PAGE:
Share An Activist for Equality Tells Her Own Story

An Activist for Equality Tells Her Own Story

Helen Seachrist loves stories, whether they are written, spoken, sung, or acted out. She works as an associate production editor at Houghton Mifflin Harcourt and splits her time between two loves: cookbooks and children’s books. She grew up reading a long string of sci-fi and fantasy novels but is most recently in love with YA nonfiction and ghost stories. When she’s not reading a story she goes to read a recipe and tries to make something delicious with it.

Malala Yousafzai begins her story in I Am Malala by recounting the day she was shot on her way home from school in Pakistan’s Swat Valley. She was fifteen years old. This traumatic experience was what made Malala a household name all over the world. No doubt, she’s recounted this day hundreds of times, to the press, to politicians. The global fascination with the violence bestowed on her all because she refused to give up her right to an education is now a part of her life forever. That terrible shooting has given her a platform for her life’s work: furthering unfettered access to an education for all women.

Placing the details of the shooting in the prologue gives her memoir great momentum and makes a point: that event does not define Malala. It’s the rest of the story that gives insight into her character. Malala became an international symbol of peace on October 9, 2012, and went on in 2014 to become the youngest person ever, at age seventeen, to win the Nobel Peace Prize. But she is not only a symbol, she is also a girl.

Malala grew up in a Pashtun family with her mother, father, and two brothers near Mingora, the main city of Swat. Her father, Ziauddin Yousafzai, instilled the importance of education in her at an early age, and she loved school. Ziauddin founded the Khushal School three years before Malala was born. Malala grew up surrounded by its students and teachers. By the time she was in second grade, the school had eight hundred students and three divisions—an elementary school and two high schools, one for boys and one for girls. Ziauddin believes that education is the right of all children, regardless of gender or economic class. Malala became passionate about her father’s work, and soon the two of them were a team, traveling and speaking with politicians about the importance of providing easy access to schools for all children.

But as the Taliban’s influence increased in the Swat Valley, it became more and more dangerous for Malala and her family. Both she and her father were well known in the community for speaking to local politicians and making public speeches in favor of girls’ education, directly defying Taliban radio broadcasts proclaiming that it is sinful for women to go to school. Friends started to warn them that they were drawing too much attention to themselves and suggested they stop speaking out for their own safety, but Malala would not be silenced.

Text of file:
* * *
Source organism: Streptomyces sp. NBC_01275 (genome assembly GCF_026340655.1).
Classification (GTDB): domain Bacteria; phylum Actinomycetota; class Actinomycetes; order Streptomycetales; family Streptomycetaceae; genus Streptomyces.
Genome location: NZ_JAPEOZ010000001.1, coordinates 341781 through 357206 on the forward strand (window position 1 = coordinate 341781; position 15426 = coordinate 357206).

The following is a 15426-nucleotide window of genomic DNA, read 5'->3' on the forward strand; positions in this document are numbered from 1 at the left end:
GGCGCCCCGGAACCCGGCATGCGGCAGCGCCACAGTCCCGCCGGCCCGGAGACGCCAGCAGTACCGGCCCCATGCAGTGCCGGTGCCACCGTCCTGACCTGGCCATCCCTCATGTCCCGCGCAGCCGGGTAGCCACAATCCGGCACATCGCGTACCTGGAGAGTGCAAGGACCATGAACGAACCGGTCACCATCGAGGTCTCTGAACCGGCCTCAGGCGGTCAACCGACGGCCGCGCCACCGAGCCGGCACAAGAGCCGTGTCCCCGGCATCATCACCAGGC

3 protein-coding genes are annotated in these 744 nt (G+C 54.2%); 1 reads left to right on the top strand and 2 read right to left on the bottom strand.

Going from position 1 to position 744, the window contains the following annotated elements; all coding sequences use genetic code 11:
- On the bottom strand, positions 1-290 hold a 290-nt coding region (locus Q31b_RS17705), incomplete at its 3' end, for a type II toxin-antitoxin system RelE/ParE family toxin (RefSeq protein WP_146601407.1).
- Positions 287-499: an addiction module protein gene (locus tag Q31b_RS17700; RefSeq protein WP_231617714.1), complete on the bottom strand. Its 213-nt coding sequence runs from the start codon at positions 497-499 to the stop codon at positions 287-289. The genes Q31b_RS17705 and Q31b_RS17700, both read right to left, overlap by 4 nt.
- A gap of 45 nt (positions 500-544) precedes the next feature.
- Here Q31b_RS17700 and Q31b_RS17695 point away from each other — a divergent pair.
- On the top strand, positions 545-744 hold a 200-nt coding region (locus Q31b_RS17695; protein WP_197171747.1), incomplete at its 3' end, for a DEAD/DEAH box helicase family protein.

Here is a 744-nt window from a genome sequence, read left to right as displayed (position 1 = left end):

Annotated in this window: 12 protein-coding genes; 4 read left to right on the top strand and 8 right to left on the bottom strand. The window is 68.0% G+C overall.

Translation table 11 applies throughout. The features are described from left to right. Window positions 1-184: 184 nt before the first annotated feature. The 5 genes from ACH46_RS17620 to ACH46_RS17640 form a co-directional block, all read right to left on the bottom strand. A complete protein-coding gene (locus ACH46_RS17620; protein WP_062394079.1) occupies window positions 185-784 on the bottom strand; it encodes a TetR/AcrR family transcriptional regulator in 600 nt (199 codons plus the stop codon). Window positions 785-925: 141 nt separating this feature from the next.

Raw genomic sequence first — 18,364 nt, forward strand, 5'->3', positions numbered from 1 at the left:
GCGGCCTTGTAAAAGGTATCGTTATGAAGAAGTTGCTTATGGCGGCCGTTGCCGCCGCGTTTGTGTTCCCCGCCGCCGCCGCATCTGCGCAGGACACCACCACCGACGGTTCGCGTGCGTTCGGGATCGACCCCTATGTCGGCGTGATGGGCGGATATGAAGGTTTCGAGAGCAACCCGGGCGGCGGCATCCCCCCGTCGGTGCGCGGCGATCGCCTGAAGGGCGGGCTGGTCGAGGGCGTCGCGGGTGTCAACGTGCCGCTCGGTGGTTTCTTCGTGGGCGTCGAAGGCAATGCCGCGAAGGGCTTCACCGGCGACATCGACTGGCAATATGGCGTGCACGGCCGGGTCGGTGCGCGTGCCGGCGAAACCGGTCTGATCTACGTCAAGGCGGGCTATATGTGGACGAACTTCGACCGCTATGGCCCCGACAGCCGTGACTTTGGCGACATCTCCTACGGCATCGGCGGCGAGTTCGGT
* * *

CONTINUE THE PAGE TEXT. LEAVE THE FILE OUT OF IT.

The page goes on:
When the violence between the local military and the Taliban made life unsafe for everyone, she and her family had to leave their home as refugees and stay with relatives near Swat. When they returned, it was to find a home battered by constant fighting, but they had hope that this time they were back for good. The narrative builds back up to the fateful day of the shooting, and pushes forward into the aftermath and all that it implied: fame, scrutiny, and emigrating from Pakistan.

Malala’s prose gives voice to one of the least-heard perspectives in international media, a young woman of color in a war-torn country. She gives context to the political and military realities of living in contemporary Pakistan by sharing a glimpse into her everyday life—the normal, the terrifying, and everything in between. Co-author Christina Lamb also lent her expertise as a foreign correspondent, giving the book the well-researched feel of cutting-edge journalism while Malala’s unique diction keeps this story chiefly a human one.

I Am Malala is an important book because news about conflict in the Middle East has become so pervasive that we can keep it at arm’s length, emotionally. But while we have the luxury of changing the channel or turning off the nightly news, hearing the story of one girl who knows that violence intimately, who writes about how drone strikes affect her and the people she loves, gives a face to the explosions that are so tragically commonplace on TV. Malala’s story has the potential to motivate people to sit up, pay attention, and make a difference—just as one courageous Pashtun girl did before and after October 9, 2012.

 


Helen Seachrist is a story lover and an associate production editor at Houghton Mifflin Harcourt.


I Am Malala
Malala Yousafzai

When the Taliban took control of the Swat Valley in Pakistan, fifteen-year-old Malala Yousafzai was shot in the head after she refused to be silenced or give up her right to go to school. Her memoir is the remarkable story of a family uprooted by global terrorism. I Am Malala will make you believe in the power of one person’s voice to inspire change in the world.

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